Guest Post: Kathy Radigan
Words have always come easily to me. My parents told me I was speaking full sentences by the time I was 18 months old. At two, I corrected my grandmother’s pronunciation of Santa Claus.
Words came easy. My voice was another matter. It wasn’t until I became a mother that I found it.
I was a shy, insecure young woman. The dyslexia that made school and life so hard made me an extremely cautious person. I was terrified that if I opened my mouth, people would discover just how stupid I was.
I would rather die than let someone know what I really thought or felt.
As I made my way through my 20s and early 30s, I became more comfortable with who I was. I learned I was a smart, capable woman. I had value and so did my voice. But speaking up for myself was something I continued to work on. I still had an investment in being liked and seen as the “good girl.”
Then I had my first miscarriage. Then a second, third and fourth loss. All of a sudden being thought of as the perfect patient couldn’t hold a candle to having a healthy baby. By the time I finally held my newborn son two years after my first miscarriage, the carefully crafted good girl image that meant so much to me no longer mattered. If I felt something was wrong, I would call my doctor. My fear of looking stupid or bothering the office was overshadowed by something far greater, the needs of my unborn child.
I read everything I could on pregnancy loss. If a specialist was recommended, I would get on the phone and pepper the doctor or hospital with questions. People responded to me and I found that my gift of words helped me connect to people and get the information I needed.
As my son got older, I found that this ability came in handy as it became apparent that his speech was late in developing. I was fearless when it came to getting the help he needed. I was no longer scared to question doctors and others in authority. I now did it without blinking.
What surprised me even more was that people actually listened to me. I found that the doctors, teachers and therapists I was dealing with were very open to my questions and instincts.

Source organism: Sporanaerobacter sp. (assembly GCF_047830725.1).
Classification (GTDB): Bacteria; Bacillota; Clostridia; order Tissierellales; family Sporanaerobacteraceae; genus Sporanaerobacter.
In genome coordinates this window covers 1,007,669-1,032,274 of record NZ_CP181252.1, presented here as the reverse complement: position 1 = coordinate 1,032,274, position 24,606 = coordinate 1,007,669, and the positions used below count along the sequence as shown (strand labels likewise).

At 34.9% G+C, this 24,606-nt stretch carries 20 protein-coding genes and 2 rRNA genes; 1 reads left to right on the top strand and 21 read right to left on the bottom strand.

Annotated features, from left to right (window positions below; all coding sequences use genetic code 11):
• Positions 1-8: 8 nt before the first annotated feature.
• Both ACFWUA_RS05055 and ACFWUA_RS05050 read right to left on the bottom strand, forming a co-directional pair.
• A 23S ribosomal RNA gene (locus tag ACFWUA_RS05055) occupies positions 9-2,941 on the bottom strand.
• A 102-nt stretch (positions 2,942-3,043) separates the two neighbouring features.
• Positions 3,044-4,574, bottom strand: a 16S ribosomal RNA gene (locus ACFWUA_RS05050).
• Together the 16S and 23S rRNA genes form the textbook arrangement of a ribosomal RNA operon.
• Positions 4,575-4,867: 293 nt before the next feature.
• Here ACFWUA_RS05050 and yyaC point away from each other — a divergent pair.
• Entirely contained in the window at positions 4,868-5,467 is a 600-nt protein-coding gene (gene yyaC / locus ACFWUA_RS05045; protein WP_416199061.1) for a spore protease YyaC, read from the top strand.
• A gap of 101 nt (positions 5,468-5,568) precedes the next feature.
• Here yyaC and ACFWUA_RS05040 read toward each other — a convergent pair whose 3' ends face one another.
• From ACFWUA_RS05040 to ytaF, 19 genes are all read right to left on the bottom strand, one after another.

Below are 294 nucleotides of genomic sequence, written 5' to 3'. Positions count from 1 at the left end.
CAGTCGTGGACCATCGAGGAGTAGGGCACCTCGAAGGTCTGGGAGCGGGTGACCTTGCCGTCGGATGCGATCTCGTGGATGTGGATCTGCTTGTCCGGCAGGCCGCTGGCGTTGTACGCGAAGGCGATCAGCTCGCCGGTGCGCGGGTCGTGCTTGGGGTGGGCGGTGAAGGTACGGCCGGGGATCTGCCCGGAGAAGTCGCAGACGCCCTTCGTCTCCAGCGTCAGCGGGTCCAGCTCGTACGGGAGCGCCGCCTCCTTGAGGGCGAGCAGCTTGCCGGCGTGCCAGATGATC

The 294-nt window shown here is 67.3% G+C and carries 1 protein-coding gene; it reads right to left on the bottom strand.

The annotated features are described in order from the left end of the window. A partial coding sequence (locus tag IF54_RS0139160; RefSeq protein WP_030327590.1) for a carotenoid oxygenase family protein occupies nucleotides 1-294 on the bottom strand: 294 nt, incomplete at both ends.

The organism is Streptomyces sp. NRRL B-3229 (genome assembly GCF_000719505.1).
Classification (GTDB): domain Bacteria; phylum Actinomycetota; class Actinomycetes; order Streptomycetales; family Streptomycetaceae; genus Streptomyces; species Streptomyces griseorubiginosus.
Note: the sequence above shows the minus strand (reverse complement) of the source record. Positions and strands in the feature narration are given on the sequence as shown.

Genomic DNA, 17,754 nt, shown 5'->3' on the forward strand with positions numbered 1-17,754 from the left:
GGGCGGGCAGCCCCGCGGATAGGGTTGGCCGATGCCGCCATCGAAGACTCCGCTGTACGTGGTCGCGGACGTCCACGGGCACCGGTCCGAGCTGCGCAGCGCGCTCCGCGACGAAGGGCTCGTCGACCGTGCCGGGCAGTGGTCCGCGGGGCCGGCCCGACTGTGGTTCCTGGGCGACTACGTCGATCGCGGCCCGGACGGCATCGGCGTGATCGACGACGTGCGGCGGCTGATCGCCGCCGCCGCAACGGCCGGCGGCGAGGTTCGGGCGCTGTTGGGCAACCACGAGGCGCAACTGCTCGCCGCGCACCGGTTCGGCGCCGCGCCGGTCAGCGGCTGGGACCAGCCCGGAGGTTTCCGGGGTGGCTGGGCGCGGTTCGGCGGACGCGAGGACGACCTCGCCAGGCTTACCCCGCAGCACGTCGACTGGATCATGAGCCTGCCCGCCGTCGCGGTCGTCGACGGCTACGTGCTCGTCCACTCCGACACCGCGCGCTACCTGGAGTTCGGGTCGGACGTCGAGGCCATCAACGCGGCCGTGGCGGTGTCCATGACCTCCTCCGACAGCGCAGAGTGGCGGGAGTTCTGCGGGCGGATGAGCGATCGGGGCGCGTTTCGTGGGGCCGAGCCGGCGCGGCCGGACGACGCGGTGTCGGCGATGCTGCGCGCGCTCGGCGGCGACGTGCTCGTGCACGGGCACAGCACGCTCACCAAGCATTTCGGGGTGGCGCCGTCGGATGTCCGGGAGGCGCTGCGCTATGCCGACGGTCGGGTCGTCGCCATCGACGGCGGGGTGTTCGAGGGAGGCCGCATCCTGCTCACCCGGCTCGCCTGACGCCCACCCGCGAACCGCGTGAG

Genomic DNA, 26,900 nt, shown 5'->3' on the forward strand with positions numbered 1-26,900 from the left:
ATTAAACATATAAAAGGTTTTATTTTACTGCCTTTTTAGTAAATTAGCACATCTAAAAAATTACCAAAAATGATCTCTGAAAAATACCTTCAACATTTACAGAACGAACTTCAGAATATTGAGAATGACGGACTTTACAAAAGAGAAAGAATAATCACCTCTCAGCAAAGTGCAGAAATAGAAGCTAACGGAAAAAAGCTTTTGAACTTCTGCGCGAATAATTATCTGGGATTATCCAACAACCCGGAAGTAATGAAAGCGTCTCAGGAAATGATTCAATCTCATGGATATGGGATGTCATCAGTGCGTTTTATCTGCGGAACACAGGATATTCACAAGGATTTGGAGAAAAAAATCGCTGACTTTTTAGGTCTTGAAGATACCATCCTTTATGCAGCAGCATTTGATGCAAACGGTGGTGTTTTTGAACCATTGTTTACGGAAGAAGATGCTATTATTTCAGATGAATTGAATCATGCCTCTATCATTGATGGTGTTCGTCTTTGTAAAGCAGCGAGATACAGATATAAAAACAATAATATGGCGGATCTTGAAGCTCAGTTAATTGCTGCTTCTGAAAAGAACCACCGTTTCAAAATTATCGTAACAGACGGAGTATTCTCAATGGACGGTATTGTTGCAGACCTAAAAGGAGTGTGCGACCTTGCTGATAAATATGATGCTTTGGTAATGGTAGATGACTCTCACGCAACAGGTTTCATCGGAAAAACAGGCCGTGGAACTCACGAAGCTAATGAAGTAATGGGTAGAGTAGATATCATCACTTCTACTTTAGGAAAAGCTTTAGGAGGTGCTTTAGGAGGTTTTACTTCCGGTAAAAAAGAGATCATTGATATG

They didn’t see a scared dyslexic girl. They saw an intelligent, well-read mother who would do anything she needed to get her kids the help they needed. And if I ever felt my concerns were not being taken seriously enough, I had no problem letting them know and finding another practice.
I was a mom now and nothing as trivial as my fears of looking dumb would get in the way of my ability to get my children the proper care.
As it turned out, this skill came in handy because all three of our kids struggle with learning differences. My daughter has very significant special needs.
I have become a vocal advocate for them and have seen all three of my children accomplish things that some said were impossible.
I may have been born with the gift of words, but it took motherhood for me to find my voice.
Kathy Radigan is a wife, mom of three, owner of a possessed kitchen appliance and the creator of the motherhood blog, MyDishwashersPossessed.
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There are many changes that happen to the body during a normal pregnancy. A first time experience with something like spotting or light bleeding during pregnancy can wreak havoc on the expectant mother’s nerves. Spotting in early pregnancy is a good example of something that can be entirely normal as part of pregnancy in the first stages. Yet, spotting can also be a sign of a problem. It is important to understand when everything is likely fine, when a doctor should be called or when an emergency is in progress.